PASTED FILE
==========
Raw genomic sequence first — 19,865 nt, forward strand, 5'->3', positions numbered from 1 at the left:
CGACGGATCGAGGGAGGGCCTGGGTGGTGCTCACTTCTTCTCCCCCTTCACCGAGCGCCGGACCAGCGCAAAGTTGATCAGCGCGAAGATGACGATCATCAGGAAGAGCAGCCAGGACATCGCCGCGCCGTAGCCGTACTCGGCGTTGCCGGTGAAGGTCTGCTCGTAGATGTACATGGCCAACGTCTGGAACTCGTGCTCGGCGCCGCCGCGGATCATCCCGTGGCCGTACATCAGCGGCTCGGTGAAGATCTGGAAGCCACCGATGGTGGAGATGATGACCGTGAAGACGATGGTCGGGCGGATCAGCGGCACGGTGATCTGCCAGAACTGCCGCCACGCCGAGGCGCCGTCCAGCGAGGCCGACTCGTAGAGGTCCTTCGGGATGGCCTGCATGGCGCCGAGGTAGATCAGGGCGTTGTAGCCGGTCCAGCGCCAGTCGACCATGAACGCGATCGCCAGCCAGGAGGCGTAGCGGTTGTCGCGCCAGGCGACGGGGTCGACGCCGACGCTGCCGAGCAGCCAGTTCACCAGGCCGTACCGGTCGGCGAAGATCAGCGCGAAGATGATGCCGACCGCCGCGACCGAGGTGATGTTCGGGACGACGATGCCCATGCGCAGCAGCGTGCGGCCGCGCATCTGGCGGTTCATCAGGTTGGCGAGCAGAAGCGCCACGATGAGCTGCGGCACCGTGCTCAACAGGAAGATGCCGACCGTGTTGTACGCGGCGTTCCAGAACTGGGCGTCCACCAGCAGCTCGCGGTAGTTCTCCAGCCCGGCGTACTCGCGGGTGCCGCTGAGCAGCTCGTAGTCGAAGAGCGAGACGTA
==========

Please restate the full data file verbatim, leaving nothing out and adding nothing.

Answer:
Raw genomic sequence first — 19,865 nt, forward strand, 5'->3', positions numbered from 1 at the left:
CGACGGATCGAGGGAGGGCCTGGGTGGTGCTCACTTCTTCTCCCCCTTCACCGAGCGCCGGACCAGCGCAAAGTTGATCAGCGCGAAGATGACGATCATCAGGAAGAGCAGCCAGGACATCGCCGCGCCGTAGCCGTACTCGGCGTTGCCGGTGAAGGTCTGCTCGTAGATGTACATGGCCAACGTCTGGAACTCGTGCTCGGCGCCGCCGCGGATCATCCCGTGGCCGTACATCAGCGGCTCGGTGAAGATCTGGAAGCCACCGATGGTGGAGATGATGACCGTGAAGACGATGGTCGGGCGGATCAGCGGCACGGTGATCTGCCAGAACTGCCGCCACGCCGAGGCGCCGTCCAGCGAGGCCGACTCGTAGAGGTCCTTCGGGATGGCCTGCATGGCGCCGAGGTAGATCAGGGCGTTGTAGCCGGTCCAGCGCCAGTCGACCATGAACGCGATCGCCAGCCAGGAGGCGTAGCGGTTGTCGCGCCAGGCGACGGGGTCGACGCCGACGCTGCCGAGCAGCCAGTTCACCAGGCCGTACCGGTCGGCGAAGATCAGCGCGAAGATGATGCCGACCGCCGCGACCGAGGTGATGTTCGGGACGACGATGCCCATGCGCAGCAGCGTGCGGCCGCGCATCTGGCGGTTCATCAGGTTGGCGAGCAGAAGCGCCACGATGAGCTGCGGCACCGTGCTCAACAGGAAGATGCCGACCGTGTTGTACGCGGCGTTCCAGAACTGGGCGTCCACCAGCAGCTCGCGGTAGTTCTCCAGCCCGGCGTACTCGCGGGTGCCGCTGAGCAGCTCGTAGTCGAAGAGCGAGACGTA